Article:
The Manner of Removing Statues, the Right to Property, and the Preservation of a Civil Society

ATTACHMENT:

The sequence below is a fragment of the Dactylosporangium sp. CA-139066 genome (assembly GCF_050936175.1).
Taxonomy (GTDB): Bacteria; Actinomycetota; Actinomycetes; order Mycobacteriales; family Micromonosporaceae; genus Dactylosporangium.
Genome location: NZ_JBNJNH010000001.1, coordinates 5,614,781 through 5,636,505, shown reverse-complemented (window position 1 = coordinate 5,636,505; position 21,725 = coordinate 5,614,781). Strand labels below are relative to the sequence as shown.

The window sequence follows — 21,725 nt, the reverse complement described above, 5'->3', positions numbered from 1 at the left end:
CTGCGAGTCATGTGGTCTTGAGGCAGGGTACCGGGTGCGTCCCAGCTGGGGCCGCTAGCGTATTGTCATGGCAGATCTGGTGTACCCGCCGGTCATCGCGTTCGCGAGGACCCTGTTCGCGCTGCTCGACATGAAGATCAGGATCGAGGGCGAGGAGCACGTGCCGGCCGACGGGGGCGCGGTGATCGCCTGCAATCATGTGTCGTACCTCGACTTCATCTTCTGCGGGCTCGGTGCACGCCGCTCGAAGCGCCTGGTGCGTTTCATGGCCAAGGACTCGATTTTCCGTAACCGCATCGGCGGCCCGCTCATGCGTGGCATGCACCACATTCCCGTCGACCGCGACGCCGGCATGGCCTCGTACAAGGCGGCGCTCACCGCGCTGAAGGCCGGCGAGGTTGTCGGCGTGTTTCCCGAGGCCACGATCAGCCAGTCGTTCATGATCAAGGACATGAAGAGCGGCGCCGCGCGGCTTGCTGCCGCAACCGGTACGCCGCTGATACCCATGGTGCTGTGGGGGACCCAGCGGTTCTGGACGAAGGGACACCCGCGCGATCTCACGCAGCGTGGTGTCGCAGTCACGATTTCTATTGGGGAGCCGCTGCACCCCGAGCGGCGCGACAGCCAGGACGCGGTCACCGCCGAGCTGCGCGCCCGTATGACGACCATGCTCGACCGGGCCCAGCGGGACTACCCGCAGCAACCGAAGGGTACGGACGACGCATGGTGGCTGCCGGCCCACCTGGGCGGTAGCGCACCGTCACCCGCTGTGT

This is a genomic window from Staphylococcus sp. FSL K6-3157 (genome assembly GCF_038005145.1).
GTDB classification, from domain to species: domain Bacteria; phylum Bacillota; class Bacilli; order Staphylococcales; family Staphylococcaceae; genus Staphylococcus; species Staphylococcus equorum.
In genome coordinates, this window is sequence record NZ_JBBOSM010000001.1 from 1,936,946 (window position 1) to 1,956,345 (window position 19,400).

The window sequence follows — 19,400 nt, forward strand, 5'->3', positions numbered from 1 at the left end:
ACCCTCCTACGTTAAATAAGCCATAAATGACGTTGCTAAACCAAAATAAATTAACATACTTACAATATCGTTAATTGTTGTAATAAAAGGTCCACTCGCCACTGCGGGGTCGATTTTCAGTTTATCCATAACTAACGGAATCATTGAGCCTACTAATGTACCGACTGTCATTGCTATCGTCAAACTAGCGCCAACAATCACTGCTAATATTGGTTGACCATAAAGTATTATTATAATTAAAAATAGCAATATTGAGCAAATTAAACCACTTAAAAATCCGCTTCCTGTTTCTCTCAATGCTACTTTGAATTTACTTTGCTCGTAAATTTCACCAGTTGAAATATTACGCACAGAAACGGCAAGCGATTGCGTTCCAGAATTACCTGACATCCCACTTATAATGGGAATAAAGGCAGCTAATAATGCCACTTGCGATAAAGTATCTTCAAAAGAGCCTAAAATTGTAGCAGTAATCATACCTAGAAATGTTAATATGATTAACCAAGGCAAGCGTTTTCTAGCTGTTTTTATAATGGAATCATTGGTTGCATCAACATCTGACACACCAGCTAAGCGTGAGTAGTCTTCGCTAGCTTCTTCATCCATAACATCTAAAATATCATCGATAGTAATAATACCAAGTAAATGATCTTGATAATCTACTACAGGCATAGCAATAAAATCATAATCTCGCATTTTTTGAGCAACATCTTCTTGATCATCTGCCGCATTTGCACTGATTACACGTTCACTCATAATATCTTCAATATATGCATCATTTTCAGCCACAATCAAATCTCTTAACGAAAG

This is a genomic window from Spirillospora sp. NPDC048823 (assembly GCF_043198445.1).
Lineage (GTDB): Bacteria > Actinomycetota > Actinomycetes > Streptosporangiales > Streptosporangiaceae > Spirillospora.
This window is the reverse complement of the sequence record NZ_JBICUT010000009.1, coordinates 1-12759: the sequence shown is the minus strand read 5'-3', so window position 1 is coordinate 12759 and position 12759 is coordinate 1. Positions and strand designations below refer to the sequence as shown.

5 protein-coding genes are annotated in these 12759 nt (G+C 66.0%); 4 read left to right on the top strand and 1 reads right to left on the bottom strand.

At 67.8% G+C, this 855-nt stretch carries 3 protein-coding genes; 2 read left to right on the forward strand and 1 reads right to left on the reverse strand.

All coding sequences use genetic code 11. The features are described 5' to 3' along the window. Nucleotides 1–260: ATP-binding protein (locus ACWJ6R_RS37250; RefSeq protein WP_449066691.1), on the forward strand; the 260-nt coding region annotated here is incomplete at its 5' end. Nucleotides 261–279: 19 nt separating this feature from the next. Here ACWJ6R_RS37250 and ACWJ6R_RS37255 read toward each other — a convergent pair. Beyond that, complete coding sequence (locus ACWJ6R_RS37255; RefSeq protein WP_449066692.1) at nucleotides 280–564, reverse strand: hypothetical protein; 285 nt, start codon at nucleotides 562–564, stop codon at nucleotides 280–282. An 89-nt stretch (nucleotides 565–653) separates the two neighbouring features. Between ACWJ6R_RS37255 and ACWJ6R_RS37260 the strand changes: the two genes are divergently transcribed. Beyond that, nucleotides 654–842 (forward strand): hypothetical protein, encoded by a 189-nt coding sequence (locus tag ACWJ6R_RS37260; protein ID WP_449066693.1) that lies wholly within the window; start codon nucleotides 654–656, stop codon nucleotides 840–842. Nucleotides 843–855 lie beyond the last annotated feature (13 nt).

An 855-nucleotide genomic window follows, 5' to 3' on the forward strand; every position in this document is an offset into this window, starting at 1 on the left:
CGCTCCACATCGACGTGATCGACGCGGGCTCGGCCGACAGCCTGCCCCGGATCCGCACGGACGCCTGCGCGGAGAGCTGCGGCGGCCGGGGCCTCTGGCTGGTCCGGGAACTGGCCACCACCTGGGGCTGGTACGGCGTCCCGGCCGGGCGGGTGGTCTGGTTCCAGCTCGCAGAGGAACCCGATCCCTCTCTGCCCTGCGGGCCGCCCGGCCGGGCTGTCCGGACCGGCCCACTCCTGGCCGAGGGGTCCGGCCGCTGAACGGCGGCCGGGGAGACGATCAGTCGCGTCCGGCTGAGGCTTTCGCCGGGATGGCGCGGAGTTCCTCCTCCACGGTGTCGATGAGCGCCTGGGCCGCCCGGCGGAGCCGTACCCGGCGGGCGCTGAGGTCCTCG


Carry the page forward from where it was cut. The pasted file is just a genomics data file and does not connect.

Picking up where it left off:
The debate regarding the tearing down of statues neglects two fundamental aspects: their ownership and the manner of their removal. Most often, the public (whether it be a city or state) owns the statutes, but owners can also be universities, museums, or private entities. When groups of individuals forcibly bring statues down, they usually do not have the permission from the owners of the statues to remove them. Consequently, by toppling the statues, they are violating the owners' property rights. Property rights are fundamental to American society, and, if those disappear, our way of life will completely change. Imagine an America in which individuals are free to deface or remove property (such as a private home or business) simply because they do not like it or what they perceive it to mean. Many arguments exist for the removal or keeping of statues. The owners of the statue, or their elected representatives, should debate the merits of these arguments and vote on the fate of the statutes. Outside of this process, individuals should not be allowed to disturb the statues, and, if they try to do so, the police should stop them. The protection of a civil society and the right to property demand this action.